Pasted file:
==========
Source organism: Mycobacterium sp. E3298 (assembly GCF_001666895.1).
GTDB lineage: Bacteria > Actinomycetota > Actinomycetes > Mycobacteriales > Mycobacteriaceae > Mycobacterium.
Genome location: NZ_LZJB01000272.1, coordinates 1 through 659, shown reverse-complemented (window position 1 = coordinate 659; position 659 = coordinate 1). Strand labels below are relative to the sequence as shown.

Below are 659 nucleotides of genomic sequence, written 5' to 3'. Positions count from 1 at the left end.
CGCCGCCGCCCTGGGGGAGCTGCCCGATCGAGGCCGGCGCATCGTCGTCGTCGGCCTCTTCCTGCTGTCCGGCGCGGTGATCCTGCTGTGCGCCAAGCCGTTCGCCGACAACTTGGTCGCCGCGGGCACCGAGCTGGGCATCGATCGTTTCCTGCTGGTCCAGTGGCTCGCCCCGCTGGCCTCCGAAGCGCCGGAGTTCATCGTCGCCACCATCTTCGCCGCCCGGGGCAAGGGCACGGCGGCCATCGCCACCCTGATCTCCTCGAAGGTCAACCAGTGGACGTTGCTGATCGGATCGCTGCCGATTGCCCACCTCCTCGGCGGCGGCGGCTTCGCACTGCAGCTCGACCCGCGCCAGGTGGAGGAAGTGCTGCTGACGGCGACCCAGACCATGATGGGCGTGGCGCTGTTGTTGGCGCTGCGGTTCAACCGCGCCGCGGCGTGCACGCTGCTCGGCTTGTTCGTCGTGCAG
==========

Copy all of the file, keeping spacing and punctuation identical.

Source organism: Mycobacterium sp. E3298 (assembly GCF_001666895.1).
GTDB lineage: Bacteria > Actinomycetota > Actinomycetes > Mycobacteriales > Mycobacteriaceae > Mycobacterium.
Genome location: NZ_LZJB01000272.1, coordinates 1 through 659, shown reverse-complemented (window position 1 = coordinate 659; position 659 = coordinate 1). Strand labels below are relative to the sequence as shown.

Below are 659 nucleotides of genomic sequence, written 5' to 3'. Positions count from 1 at the left end.
CGCCGCCGCCCTGGGGGAGCTGCCCGATCGAGGCCGGCGCATCGTCGTCGTCGGCCTCTTCCTGCTGTCCGGCGCGGTGATCCTGCTGTGCGCCAAGCCGTTCGCCGACAACTTGGTCGCCGCGGGCACCGAGCTGGGCATCGATCGTTTCCTGCTGGTCCAGTGGCTCGCCCCGCTGGCCTCCGAAGCGCCGGAGTTCATCGTCGCCACCATCTTCGCCGCCCGGGGCAAGGGCACGGCGGCCATCGCCACCCTGATCTCCTCGAAGGTCAACCAGTGGACGTTGCTGATCGGATCGCTGCCGATTGCCCACCTCCTCGGCGGCGGCGGCTTCGCACTGCAGCTCGACCCGCGCCAGGTGGAGGAAGTGCTGCTGACGGCGACCCAGACCATGATGGGCGTGGCGCTGTTGTTGGCGCTGCGGTTCAACCGCGCCGCGGCGTGCACGCTGCTCGGCTTGTTCGTCGTGCAG